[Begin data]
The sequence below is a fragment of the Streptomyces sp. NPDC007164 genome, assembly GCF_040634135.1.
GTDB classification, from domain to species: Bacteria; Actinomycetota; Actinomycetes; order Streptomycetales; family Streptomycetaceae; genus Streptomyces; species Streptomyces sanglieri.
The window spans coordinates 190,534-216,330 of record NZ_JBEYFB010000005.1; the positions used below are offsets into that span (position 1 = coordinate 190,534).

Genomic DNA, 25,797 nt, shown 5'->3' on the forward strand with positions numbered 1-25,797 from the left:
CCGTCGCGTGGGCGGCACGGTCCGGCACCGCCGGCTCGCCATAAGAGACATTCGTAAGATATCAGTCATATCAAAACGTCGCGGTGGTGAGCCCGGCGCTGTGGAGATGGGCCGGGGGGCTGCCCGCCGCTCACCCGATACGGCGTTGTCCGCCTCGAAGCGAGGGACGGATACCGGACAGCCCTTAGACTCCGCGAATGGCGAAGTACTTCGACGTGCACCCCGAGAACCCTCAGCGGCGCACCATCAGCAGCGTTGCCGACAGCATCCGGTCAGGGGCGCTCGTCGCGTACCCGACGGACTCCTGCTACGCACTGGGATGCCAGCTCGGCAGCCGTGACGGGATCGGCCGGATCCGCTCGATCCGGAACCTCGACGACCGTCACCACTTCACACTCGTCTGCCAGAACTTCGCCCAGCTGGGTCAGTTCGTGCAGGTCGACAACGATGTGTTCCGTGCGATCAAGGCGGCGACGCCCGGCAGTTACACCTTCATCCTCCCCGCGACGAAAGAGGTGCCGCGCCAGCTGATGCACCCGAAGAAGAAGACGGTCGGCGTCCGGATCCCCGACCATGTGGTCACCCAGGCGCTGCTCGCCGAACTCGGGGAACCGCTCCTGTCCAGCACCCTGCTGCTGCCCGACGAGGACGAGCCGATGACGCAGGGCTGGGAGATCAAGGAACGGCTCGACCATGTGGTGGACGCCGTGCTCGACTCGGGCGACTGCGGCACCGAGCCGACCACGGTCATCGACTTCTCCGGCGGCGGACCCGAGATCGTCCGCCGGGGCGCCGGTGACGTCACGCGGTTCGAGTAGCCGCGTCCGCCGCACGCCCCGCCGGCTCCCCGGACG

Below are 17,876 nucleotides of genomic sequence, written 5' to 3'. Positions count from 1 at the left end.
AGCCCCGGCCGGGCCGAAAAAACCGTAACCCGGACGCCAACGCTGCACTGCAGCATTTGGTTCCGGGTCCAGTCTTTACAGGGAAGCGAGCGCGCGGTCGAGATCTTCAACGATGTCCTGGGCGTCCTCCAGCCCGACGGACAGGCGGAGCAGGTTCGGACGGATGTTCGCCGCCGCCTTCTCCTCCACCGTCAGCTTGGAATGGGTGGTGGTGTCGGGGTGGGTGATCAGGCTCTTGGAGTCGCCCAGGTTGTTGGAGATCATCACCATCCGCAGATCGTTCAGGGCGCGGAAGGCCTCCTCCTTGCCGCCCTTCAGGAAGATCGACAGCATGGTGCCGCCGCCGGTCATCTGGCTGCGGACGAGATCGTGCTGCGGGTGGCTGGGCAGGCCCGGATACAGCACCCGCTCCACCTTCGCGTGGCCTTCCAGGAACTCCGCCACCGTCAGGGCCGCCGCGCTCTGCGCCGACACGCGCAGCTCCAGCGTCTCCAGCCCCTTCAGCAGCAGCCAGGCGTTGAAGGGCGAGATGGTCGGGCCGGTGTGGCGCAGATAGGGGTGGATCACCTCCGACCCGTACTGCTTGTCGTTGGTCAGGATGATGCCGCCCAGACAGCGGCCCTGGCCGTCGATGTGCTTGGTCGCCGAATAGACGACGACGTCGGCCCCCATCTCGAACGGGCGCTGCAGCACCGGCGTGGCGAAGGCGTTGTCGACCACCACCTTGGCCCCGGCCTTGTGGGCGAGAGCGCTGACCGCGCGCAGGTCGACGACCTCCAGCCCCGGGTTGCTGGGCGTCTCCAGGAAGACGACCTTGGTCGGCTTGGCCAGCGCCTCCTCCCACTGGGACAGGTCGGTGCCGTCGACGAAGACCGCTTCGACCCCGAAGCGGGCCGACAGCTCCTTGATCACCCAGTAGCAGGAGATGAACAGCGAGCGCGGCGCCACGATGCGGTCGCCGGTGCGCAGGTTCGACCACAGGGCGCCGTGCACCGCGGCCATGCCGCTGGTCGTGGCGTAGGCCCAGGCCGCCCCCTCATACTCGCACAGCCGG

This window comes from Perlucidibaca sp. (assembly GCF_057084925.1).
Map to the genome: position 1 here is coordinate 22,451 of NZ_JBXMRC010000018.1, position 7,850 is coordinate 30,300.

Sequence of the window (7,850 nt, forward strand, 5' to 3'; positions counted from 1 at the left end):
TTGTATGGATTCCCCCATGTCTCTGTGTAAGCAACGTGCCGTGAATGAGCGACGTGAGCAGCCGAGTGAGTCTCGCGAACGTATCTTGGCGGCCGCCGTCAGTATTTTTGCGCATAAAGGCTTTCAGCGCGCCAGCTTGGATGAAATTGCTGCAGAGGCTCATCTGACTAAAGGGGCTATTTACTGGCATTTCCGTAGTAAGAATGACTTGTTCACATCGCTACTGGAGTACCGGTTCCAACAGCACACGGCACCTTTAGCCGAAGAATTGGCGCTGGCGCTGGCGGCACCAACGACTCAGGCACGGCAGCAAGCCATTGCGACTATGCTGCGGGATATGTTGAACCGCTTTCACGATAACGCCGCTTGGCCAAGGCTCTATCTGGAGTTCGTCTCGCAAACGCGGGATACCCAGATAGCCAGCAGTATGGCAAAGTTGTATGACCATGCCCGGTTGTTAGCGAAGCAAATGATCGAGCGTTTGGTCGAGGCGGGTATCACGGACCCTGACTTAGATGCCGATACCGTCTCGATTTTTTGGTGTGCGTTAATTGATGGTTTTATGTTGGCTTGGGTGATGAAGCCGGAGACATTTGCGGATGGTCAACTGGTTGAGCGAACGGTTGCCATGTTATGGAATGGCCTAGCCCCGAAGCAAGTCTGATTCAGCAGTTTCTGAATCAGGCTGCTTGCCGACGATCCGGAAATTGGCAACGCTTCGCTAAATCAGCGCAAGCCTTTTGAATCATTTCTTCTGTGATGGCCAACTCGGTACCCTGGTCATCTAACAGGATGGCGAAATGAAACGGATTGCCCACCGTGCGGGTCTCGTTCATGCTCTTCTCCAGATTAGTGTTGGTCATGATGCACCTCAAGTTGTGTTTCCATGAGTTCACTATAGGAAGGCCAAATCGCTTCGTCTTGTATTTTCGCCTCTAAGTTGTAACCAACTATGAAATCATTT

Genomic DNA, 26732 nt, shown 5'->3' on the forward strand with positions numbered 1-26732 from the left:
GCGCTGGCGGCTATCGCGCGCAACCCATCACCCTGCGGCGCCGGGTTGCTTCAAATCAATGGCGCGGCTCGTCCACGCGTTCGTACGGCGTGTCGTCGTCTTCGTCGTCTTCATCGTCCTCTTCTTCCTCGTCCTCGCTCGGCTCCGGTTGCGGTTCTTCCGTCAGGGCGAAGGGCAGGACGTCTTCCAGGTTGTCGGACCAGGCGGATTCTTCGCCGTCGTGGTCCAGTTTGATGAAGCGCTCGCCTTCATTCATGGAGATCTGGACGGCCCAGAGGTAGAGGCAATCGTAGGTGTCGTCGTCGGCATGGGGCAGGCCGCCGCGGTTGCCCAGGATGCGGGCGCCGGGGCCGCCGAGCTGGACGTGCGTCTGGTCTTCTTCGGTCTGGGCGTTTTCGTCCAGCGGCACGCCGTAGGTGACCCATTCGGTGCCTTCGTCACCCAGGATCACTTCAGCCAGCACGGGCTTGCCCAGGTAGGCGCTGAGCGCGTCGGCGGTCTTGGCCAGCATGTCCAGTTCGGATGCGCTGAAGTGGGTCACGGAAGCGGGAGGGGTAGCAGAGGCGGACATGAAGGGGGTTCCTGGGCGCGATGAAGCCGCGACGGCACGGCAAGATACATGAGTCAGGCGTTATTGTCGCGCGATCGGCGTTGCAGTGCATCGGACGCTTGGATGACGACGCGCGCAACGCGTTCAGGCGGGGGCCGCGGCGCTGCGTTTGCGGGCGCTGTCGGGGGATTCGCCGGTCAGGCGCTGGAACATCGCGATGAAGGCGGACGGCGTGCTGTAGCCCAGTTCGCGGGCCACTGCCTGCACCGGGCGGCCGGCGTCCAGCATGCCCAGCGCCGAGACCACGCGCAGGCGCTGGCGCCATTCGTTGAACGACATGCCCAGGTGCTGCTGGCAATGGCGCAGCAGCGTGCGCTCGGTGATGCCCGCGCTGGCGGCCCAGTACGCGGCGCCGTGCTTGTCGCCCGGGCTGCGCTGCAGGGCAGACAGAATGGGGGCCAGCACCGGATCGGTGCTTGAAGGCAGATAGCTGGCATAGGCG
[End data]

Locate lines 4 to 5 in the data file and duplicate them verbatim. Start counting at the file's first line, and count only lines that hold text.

Genomic DNA, 25,797 nt, shown 5'->3' on the forward strand with positions numbered 1-25,797 from the left:
CCGTCGCGTGGGCGGCACGGTCCGGCACCGCCGGCTCGCCATAAGAGACATTCGTAAGATATCAGTCATATCAAAACGTCGCGGTGGTGAGCCCGGCGCTGTGGAGATGGGCCGGGGGGCTGCCCGCCGCTCACCCGATACGGCGTTGTCCGCCTCGAAGCGAGGGACGGATACCGGACAGCCCTTAGACTCCGCGAATGGCGAAGTACTTCGACGTGCACCCCGAGAACCCTCAGCGGCGCACCATCAGCAGCGTTGCCGACAGCATCCGGTCAGGGGCGCTCGTCGCGTACCCGACGGACTCCTGCTACGCACTGGGATGCCAGCTCGGCAGCCGTGACGGGATCGGCCGGATCCGCTCGATCCGGAACCTCGACGACCGTCACCACTTCACACTCGTCTGCCAGAACTTCGCCCAGCTGGGTCAGTTCGTGCAGGTCGACAACGATGTGTTCCGTGCGATCAAGGCGGCGACGCCCGGCAGTTACACCTTCATCCTCCCCGCGACGAAAGAGGTGCCGCGCCAGCTGATGCACCCGAAGAAGAAGACGGTCGGCGTCCGGATCCCCGACCATGTGGTCACCCAGGCGCTGCTCGCCGAACTCGGGGAACCGCTCCTGTCCAGCACCCTGCTGCTGCCCGACGAGGACGAGCCGATGACGCAGGGCTGGGAGATCAAGGAACGGCTCGACCATGTGGTGGACGCCGTGCTCGACTCGGGCGACTGCGGCACCGAGCCGACCACGGTCATCGACTTCTCCGGCGGCGGACCCGAGATCGTCCGCCGGGGCGCCGGTGACGTCACGCGGTTCGAGTAGCCGCGTCCGCCGCACGCCCCGCCGGCTCCCCGGACG